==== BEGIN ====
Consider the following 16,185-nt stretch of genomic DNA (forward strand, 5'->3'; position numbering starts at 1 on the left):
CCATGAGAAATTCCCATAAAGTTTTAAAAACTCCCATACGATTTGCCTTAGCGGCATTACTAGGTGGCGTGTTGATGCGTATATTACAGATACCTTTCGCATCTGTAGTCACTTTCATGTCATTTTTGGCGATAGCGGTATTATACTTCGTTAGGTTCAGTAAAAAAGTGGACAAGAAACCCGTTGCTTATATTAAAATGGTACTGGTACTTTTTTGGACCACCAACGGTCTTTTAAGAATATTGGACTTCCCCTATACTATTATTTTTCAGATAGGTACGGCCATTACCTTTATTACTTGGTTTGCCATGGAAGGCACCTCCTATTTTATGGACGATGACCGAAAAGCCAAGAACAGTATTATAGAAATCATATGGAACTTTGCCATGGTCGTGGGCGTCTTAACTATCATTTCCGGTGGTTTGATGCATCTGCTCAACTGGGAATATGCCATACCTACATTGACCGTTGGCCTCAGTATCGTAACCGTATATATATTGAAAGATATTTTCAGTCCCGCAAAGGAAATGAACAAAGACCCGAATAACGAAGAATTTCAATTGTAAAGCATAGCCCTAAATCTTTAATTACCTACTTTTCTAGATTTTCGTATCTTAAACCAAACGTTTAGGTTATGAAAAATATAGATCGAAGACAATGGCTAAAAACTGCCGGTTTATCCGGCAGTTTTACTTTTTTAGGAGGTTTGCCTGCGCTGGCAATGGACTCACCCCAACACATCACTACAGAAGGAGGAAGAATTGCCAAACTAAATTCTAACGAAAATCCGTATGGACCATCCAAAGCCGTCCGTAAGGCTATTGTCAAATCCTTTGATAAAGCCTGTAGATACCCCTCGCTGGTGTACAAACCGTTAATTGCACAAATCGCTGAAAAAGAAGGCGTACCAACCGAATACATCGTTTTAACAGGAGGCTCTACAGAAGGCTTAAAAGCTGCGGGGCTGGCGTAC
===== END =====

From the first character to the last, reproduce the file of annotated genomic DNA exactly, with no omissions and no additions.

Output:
Consider the following 16,185-nt stretch of genomic DNA (forward strand, 5'->3'; position numbering starts at 1 on the left):
CCATGAGAAATTCCCATAAAGTTTTAAAAACTCCCATACGATTTGCCTTAGCGGCATTACTAGGTGGCGTGTTGATGCGTATATTACAGATACCTTTCGCATCTGTAGTCACTTTCATGTCATTTTTGGCGATAGCGGTATTATACTTCGTTAGGTTCAGTAAAAAAGTGGACAAGAAACCCGTTGCTTATATTAAAATGGTACTGGTACTTTTTTGGACCACCAACGGTCTTTTAAGAATATTGGACTTCCCCTATACTATTATTTTTCAGATAGGTACGGCCATTACCTTTATTACTTGGTTTGCCATGGAAGGCACCTCCTATTTTATGGACGATGACCGAAAAGCCAAGAACAGTATTATAGAAATCATATGGAACTTTGCCATGGTCGTGGGCGTCTTAACTATCATTTCCGGTGGTTTGATGCATCTGCTCAACTGGGAATATGCCATACCTACATTGACCGTTGGCCTCAGTATCGTAACCGTATATATATTGAAAGATATTTTCAGTCCCGCAAAGGAAATGAACAAAGACCCGAATAACGAAGAATTTCAATTGTAAAGCATAGCCCTAAATCTTTAATTACCTACTTTTCTAGATTTTCGTATCTTAAACCAAACGTTTAGGTTATGAAAAATATAGATCGAAGACAATGGCTAAAAACTGCCGGTTTATCCGGCAGTTTTACTTTTTTAGGAGGTTTGCCTGCGCTGGCAATGGACTCACCCCAACACATCACTACAGAAGGAGGAAGAATTGCCAAACTAAATTCTAACGAAAATCCGTATGGACCATCCAAAGCCGTCCGTAAGGCTATTGTCAAATCCTTTGATAAAGCCTGTAGATACCCCTCGCTGGTGTACAAACCGTTAATTGCACAAATCGCTGAAAAAGAAGGCGTACCAACCGAATACATCGTTTTAACAGGAGGCTCTACAGAAGGCTTAAAAGCTGCGGGGCTGGCGTAC